NASCAR is planning a "vast restructuring of the points system" in the Sprint Cup Series that would "greatly emphasize winning races and feature eliminations" in the Chase for the Cup, according to sources cited by Jim Utter of the CHARLOTTE OBSERVER. In addition to "expanding the Chase field from 12 to 16 drivers, a win in the season’s first 26 races would virtually ensure a driver entry into the championship Chase." If there were "more than 16 winners, the 16 with the most wins and highest in points would gain entry." Once the Chase field was set, a "round of eliminations -- similar to the NCAA tournament -- would take place after the third, sixth and ninth race of the Chase, culminating with the championship determined by a winner-takes-all season finale at Homestead-Miami Speedway." Should 16 drivers not win races, the remaining slots "would be filled by the drivers highest in points." NASCAR VP & Chief Communications Officer Brett Jewkes in a statement said, "NASCAR has begun the process of briefing key industry stakeholders on potential concepts to evolve its NASCAR Sprint Cup Series championship format. This dialogue is the final phase of a multi-year process that has included the review of extensive fan research, partner and industry feedback and other data-driven insights" (CHARLOTTE OBSERVER, 1/18).
CHANGE WOULD DO YOU GOOD: Driver Denny Hamlin on his Twitter feed wrote, "This points system change is going to be a really good thing. Trust in it and watch how exciting each Chase race is going to be." In response to the tweet, '12 Cup Series champion Brad Keselowski said that he "agreed with Hamlin." But the OBSERVER's Utter noted fans' reactions to the proposed changes "took opposite tacks -- social media posts tended to be negative, while callers on Sirius' NASCAR radio shows Friday night and Saturday overwhelmingly supported the changes" (CHARLOTTE OBSERVER, 1/19).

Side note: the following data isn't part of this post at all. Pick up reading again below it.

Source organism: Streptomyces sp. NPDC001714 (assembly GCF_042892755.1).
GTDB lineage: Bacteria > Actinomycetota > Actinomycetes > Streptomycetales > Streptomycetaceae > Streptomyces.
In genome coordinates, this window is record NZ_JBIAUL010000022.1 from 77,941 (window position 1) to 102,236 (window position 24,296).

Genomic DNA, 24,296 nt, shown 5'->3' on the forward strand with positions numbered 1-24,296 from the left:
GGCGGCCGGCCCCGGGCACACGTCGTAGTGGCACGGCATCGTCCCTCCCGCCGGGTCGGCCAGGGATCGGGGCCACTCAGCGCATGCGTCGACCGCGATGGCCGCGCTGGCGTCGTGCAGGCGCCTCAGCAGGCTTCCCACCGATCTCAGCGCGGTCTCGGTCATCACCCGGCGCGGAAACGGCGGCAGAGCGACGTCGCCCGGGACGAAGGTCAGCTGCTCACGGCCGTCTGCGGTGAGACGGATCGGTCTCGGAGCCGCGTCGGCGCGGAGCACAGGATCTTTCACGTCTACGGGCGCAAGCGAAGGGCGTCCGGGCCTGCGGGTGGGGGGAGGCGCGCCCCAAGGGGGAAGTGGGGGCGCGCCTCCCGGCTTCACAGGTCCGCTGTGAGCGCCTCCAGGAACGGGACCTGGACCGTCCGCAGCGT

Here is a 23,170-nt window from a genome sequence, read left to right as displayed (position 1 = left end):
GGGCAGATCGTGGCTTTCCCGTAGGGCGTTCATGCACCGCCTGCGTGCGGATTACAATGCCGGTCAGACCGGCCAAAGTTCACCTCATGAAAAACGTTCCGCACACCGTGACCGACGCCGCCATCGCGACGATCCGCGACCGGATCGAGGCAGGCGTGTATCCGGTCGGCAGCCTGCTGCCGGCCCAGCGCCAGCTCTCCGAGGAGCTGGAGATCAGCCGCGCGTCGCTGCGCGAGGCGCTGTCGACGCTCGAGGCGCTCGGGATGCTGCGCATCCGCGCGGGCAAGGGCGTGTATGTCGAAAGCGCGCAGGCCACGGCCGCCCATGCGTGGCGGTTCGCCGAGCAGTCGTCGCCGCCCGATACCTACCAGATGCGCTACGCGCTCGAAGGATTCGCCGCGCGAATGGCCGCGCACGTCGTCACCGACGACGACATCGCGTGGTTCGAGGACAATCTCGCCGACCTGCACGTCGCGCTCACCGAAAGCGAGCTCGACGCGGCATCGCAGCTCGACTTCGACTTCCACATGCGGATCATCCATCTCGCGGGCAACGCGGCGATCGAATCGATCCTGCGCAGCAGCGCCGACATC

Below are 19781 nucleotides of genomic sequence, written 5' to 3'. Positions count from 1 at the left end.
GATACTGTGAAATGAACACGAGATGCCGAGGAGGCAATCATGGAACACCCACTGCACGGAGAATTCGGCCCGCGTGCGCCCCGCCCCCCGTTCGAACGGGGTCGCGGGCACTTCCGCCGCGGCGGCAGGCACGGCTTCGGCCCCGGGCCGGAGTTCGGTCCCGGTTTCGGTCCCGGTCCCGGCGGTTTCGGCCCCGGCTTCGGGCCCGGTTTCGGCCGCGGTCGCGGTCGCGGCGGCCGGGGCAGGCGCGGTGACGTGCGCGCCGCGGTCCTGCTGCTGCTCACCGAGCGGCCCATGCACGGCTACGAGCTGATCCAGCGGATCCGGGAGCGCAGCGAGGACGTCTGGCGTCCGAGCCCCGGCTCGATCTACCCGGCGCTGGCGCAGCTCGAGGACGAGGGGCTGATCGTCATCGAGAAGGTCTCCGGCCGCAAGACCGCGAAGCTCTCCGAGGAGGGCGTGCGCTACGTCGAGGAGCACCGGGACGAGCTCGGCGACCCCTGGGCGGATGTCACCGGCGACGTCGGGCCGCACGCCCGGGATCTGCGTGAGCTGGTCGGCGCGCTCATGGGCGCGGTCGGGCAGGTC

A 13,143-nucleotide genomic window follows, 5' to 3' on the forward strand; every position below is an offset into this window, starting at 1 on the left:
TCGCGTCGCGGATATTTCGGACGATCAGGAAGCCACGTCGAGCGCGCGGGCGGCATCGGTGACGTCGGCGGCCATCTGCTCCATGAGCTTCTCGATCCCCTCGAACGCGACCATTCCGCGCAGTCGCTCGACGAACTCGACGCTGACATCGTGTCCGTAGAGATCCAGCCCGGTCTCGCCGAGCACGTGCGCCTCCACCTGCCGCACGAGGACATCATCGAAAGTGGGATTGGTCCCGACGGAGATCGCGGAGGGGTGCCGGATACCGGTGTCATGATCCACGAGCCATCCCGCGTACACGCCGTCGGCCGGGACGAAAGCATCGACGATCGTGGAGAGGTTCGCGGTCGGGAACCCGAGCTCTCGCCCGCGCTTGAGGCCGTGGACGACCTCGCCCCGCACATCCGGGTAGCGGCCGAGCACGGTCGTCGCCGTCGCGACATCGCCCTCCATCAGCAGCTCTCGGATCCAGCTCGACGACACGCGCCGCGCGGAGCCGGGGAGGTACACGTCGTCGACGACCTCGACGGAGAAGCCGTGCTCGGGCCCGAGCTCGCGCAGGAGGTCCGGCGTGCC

NO SIR, I DON'T LIKE IT: SPORTING NEWS' Bob Pockrass wrote NASCAR's "spin will try to convince everyone that a sport that stands still, that doesn't change, is a sport that falls behind." But a sport that "changes its fabric so often ... is a desperate sport, an insecure sport trying to manufacture a recipe for excitement instead of organically relying on its natural flavor." The proposed points system would "move NASCAR from professional sport to professional gimmickry." It would "cheapen the sport’s championship," and would "render totally worthless any comparison to previous championship races and formats." The new system would "just celebrate mediocrity even more while trying to manufacture an exciting finale." But NASCAR’s problem "isn't the Chase," but rather an "economic model that requires teams to hire not the best talent, but the best sponsored talent, with limited vendors for equipment that stunts competition, coupled with the inability to create an exciting game thanks to a mechanical exercise in the hands of engineers instead of drivers" (SPORTINGNEWS.com, 1/18). SPORTS ON EARTH's Matt Crossman wrote after "spending much of the early 2000s bragging about how hot it was," NASCAR has since "cooled off." So now after "years of declines in attendance, TV ratings and the ever-sought, ever-elusive buzz, NASCAR is trying desperately to get back to where it was." The "problem is, it was never there in the first place." NASCAR officials "spend too much time concentrating on what will make NASCAR more popular and not enough time on what will make it better." Instead of "asking themselves, 'is changing the points system a good idea?' NASCAR officials ask themselves, 'will people pay more attention to us if we do this?'" (SPORTSONEARTH.com, 1/18).